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The biggest thing Iran deal critics get wrong, in one paragraph

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Zack Beauchamp is a senior correspondent at Vox, where he covers ideology and challenges to democracy, both at home and abroad. Before coming to Vox in 2014, he edited TP Ideas, a section of Think Progress devoted to the ideas shaping our political world.

According to critics of the Iran deal, Obama got played. If he had just waited, they argue, painful economic sanctions would have forced the Iranians to cave completely. And when that happened, the United States could have taken down Iran's nuclear program entirely, instead of just limiting it.

This narrative sounds compelling. It's also a total fantasy. The way sanctions actually worked means that the longer the US waited to make a deal, the worse it would have been.

Miles Kahler, a distinguished professor at American University, put this point really well in a piece for BrookingsKahler's basic point is that the deal isn't just an agreement between America and Iran — it's a deal between America, Iran, and America's international partners. People who say there was a better deal don't really understand what countries like Russia and China wanted out of the negotiations:

Each of [America's] negotiating partners—three European allies, Russia, and China—paid a higher economic price for these economic sanctions in trade and investment foregone than the United States, whose companies have had (and will continue to have) limited economic exchange with Iran since the revolution, prevented by layers of unilateral sanctions imposed by successive U.S. administrations. Without the support of its negotiating partners for extending or deepening sanctions, their effectiveness would be immediately undermined. Given the greater opportunity cost of sanctions for them—particularly for Russia and China—it is difficult to imagine that they would follow any U.S. pursuit of a tougher bargain. Thus, the deal that is on the table represents not only a bargain between the P5+1 and Iran, but also a bargain among the P5+1 partners themselves.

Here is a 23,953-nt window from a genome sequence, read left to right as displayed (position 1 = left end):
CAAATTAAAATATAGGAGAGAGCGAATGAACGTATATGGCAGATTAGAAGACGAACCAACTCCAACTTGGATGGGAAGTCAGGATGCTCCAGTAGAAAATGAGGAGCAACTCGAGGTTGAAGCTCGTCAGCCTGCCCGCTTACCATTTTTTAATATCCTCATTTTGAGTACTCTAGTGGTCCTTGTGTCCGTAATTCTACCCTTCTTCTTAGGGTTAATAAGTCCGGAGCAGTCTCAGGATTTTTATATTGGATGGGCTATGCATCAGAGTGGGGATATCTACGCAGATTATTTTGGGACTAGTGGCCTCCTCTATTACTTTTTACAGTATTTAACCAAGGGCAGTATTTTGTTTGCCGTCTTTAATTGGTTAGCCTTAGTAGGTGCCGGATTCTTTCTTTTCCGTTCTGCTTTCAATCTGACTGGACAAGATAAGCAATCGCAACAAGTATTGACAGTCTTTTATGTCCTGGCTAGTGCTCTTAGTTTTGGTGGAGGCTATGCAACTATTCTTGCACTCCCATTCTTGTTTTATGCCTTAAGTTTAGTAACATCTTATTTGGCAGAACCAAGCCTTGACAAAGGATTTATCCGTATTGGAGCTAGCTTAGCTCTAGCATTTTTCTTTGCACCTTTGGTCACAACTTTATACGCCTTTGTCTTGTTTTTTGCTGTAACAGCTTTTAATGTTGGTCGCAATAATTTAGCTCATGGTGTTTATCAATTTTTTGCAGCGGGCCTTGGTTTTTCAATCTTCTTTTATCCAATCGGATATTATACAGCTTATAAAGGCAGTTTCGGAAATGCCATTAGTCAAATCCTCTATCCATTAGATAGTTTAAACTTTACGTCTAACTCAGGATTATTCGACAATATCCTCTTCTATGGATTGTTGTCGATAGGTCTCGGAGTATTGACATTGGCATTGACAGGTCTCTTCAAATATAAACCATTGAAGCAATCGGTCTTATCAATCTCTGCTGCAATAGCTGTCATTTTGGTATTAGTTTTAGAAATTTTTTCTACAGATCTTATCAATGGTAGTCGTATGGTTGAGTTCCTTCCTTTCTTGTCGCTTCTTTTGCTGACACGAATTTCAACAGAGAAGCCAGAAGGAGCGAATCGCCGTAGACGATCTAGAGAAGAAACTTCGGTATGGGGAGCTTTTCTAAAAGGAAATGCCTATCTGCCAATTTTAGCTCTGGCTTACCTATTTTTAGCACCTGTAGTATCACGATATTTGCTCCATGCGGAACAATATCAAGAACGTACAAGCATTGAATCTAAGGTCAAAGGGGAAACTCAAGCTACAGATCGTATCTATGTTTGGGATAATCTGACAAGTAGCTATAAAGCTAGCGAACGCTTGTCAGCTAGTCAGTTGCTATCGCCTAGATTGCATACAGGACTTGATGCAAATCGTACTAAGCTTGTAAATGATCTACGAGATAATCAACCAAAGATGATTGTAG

In other words, the sanctions that led to this deal depended on the participation of those other countries. But because they previously traded a lot with Iran, they were also suffering a lot from the sanctions. America didn't have strong trade ties with Iran in the first place, so it felt much less economic pain. But Germany and China didn't want to give up the money they could make from Iran forever. If Obama walked away from this deal, these countries would likely have given up on sanctions altogether — and the prospect of a "better deal" would have vanished.

This is a very basic, fundamental point, but no deal critic has been able to answer it in a remotely plausible fashion. That's probably because the supposed "better deal" is 100 percent fictional. It was never a real option — just a myth made up to obscure the truth that this deal was the best one available.